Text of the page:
New researches from Germany claim that the virus can trigger long-lasting heart damage. This is not limited to patients with co-morbidities; even healthy people can develop long-lasting damage after recovering from the virus.
The studies found that three-quarters of recovered patients experienced structural changes in their hearts, even two months after recovering from the virus. There are changes in the basic structure of the heart. Predominant is heart inﬂammation, which is called myocarditis. Even weeks after recovering, the effects on the heart remained pronounced, opening doors of potential long-term effects that we may still not be aware of. Lead researchers Clyde W. Yancy, MD and Gregg C. Fonarow, MD said that as the infection rates peak and get worse, the symptoms and side-effects are only getting worse. Another study done out of a UK-based institution found out of a similar pattern in patients who were infected with the virus.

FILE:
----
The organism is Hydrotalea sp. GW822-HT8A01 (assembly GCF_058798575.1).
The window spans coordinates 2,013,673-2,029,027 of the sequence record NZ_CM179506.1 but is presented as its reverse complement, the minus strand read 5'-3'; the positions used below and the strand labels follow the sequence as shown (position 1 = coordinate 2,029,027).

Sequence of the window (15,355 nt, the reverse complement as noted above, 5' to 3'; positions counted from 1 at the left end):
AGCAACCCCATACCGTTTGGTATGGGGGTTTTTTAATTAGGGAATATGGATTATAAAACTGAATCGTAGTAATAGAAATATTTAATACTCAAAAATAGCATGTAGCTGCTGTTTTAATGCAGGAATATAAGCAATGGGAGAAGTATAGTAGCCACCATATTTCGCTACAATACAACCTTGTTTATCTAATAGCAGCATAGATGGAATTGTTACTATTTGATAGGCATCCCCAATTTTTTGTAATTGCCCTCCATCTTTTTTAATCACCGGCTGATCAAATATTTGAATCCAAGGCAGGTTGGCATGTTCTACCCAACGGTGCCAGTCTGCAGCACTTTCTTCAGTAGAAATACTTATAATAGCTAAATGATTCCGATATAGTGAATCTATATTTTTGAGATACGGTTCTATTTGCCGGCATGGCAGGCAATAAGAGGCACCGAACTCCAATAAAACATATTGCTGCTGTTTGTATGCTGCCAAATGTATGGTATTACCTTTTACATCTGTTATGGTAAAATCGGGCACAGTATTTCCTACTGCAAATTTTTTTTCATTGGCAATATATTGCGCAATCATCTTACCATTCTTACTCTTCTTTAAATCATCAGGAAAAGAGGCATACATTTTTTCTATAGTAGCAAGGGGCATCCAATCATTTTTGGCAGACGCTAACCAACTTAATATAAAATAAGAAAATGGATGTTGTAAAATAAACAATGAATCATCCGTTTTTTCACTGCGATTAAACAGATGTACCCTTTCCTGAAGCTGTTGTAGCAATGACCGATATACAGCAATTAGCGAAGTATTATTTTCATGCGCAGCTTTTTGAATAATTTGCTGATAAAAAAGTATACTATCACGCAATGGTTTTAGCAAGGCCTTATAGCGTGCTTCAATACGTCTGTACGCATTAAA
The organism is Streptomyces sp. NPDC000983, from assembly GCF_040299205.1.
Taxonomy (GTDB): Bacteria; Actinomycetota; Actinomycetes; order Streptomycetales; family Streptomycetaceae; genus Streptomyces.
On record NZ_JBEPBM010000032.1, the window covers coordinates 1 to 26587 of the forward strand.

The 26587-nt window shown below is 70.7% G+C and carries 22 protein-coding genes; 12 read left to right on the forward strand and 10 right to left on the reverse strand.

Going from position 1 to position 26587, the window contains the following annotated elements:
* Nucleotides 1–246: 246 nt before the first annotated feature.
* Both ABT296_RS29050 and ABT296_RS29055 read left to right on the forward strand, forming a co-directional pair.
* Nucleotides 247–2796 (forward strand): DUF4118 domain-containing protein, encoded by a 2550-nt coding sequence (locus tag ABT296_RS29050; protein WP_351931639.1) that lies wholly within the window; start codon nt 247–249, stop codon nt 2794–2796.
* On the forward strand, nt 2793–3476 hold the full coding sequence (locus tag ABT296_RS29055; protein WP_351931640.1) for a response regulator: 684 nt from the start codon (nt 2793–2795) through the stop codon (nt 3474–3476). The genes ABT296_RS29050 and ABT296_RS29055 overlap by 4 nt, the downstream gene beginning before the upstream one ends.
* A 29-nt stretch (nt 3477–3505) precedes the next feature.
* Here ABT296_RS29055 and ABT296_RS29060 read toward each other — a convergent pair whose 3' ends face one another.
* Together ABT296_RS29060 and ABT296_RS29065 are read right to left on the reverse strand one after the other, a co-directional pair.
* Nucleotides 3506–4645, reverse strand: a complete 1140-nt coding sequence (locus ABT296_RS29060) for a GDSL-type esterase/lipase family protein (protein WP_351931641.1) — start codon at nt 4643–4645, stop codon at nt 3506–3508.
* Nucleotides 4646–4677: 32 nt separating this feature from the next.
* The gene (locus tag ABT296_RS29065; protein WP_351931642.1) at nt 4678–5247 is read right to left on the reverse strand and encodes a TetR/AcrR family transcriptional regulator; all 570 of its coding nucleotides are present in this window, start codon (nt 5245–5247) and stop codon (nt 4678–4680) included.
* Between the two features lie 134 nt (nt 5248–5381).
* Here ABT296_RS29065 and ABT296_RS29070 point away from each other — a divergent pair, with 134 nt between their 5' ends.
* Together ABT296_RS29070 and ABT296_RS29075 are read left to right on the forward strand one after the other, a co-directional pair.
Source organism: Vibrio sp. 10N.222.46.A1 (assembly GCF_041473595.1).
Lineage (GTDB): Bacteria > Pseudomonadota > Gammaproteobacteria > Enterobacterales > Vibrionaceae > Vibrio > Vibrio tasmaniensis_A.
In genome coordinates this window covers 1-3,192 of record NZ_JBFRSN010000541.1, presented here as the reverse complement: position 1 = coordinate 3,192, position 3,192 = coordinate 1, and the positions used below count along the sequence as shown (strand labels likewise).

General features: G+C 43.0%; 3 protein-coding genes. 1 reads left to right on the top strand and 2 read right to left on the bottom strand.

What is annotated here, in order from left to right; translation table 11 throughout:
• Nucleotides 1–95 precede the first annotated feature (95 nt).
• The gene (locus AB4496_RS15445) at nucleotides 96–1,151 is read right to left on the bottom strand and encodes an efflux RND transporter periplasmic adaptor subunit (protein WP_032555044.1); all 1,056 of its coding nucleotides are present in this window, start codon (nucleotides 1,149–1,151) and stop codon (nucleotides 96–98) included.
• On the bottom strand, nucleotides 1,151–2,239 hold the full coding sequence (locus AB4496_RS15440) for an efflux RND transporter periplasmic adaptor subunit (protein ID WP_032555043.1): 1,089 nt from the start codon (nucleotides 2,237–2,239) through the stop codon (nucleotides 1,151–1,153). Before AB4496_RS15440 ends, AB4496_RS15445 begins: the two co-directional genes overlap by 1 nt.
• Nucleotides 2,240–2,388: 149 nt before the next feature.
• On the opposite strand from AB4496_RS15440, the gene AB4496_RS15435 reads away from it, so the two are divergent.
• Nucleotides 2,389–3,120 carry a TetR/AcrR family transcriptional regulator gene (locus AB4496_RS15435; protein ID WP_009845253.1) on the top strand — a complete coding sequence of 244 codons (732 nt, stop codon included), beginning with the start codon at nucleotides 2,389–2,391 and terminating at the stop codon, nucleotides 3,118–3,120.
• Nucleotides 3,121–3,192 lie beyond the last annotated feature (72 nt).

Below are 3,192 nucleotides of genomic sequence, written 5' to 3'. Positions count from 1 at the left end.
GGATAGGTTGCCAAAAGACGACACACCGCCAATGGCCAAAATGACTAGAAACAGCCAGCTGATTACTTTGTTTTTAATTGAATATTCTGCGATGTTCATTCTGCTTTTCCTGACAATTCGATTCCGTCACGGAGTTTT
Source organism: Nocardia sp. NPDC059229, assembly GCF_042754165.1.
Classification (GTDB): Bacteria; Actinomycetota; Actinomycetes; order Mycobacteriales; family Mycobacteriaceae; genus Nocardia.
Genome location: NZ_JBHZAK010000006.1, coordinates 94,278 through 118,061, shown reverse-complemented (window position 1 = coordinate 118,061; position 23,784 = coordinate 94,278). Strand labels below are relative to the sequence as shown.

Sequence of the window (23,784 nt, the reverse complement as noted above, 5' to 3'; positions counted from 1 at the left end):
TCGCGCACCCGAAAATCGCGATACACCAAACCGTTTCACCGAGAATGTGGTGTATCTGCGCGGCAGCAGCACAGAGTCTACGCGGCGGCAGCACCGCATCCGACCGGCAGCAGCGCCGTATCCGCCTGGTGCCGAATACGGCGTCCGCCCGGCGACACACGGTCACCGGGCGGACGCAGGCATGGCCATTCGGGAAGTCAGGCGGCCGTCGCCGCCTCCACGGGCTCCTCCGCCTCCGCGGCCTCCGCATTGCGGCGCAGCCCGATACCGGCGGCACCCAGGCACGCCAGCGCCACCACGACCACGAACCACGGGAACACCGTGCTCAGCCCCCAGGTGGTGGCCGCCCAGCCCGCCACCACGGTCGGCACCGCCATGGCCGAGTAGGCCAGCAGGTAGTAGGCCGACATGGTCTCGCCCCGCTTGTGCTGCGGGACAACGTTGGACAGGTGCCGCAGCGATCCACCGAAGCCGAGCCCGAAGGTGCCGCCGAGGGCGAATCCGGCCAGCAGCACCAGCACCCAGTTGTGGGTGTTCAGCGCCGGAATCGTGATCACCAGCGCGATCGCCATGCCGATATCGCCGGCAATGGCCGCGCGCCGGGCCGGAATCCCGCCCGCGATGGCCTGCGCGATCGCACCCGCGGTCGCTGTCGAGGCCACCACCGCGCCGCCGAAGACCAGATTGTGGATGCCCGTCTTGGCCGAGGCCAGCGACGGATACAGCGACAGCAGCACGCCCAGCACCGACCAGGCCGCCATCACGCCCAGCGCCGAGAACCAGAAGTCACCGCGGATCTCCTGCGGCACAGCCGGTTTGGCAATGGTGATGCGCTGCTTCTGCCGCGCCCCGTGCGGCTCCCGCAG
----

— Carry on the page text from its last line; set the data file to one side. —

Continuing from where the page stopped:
A lot still remains unknown regarding the long-term repercussions of the SARS-COV-2 virus. Coronavirus can impact the heart health in more ways than one. Acute inﬂammation could obstruct arteries, and cause blood clots, which contribute to reduced heart function. Some of the most common and primary symptoms of any coronary artery disease are chest pain, weakness, fatigue, excess sweating, shortness of breath. A more severe condition could also manifest as a stroke, arrhythmias or cardiac failure.